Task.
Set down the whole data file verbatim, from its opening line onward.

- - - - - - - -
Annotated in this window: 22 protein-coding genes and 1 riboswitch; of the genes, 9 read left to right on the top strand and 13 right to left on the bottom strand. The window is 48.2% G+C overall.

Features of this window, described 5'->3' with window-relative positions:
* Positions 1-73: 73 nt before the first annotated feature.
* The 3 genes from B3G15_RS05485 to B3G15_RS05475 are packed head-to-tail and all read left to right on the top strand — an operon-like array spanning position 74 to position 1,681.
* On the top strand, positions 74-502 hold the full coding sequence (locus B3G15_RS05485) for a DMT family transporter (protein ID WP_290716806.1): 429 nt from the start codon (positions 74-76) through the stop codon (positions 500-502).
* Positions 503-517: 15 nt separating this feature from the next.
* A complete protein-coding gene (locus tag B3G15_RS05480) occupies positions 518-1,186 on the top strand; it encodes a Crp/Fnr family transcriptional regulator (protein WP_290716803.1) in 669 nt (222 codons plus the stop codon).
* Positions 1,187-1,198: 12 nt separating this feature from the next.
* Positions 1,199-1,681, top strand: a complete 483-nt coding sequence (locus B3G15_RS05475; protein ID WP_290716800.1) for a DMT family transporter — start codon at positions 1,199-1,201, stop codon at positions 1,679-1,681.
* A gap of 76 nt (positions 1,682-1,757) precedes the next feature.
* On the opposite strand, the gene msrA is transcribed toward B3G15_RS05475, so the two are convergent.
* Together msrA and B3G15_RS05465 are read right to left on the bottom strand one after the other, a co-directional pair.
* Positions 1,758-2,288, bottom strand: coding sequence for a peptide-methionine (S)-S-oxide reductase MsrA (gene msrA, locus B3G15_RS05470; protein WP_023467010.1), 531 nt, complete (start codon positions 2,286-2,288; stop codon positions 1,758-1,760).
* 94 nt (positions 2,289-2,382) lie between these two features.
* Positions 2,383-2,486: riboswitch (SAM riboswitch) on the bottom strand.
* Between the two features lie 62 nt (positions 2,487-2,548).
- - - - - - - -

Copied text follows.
Annotated in this window: 22 protein-coding genes and 1 riboswitch; of the genes, 9 read left to right on the top strand and 13 right to left on the bottom strand. The window is 48.2% G+C overall.

Features of this window, described 5'->3' with window-relative positions:
* Positions 1-73: 73 nt before the first annotated feature.
* The 3 genes from B3G15_RS05485 to B3G15_RS05475 are packed head-to-tail and all read left to right on the top strand — an operon-like array spanning position 74 to position 1,681.
* On the top strand, positions 74-502 hold the full coding sequence (locus B3G15_RS05485) for a DMT family transporter (protein ID WP_290716806.1): 429 nt from the start codon (positions 74-76) through the stop codon (positions 500-502).
* Positions 503-517: 15 nt separating this feature from the next.
* A complete protein-coding gene (locus tag B3G15_RS05480) occupies positions 518-1,186 on the top strand; it encodes a Crp/Fnr family transcriptional regulator (protein WP_290716803.1) in 669 nt (222 codons plus the stop codon).
* Positions 1,187-1,198: 12 nt separating this feature from the next.
* Positions 1,199-1,681, top strand: a complete 483-nt coding sequence (locus B3G15_RS05475; protein ID WP_290716800.1) for a DMT family transporter — start codon at positions 1,199-1,201, stop codon at positions 1,679-1,681.
* A gap of 76 nt (positions 1,682-1,757) precedes the next feature.
* On the opposite strand, the gene msrA is transcribed toward B3G15_RS05475, so the two are convergent.
* Together msrA and B3G15_RS05465 are read right to left on the bottom strand one after the other, a co-directional pair.
* Positions 1,758-2,288, bottom strand: coding sequence for a peptide-methionine (S)-S-oxide reductase MsrA (gene msrA, locus B3G15_RS05470; protein WP_023467010.1), 531 nt, complete (start codon positions 2,286-2,288; stop codon positions 1,758-1,760).
* 94 nt (positions 2,289-2,382) lie between these two features.
* Positions 2,383-2,486: riboswitch (SAM riboswitch) on the bottom strand.
* Between the two features lie 62 nt (positions 2,487-2,548).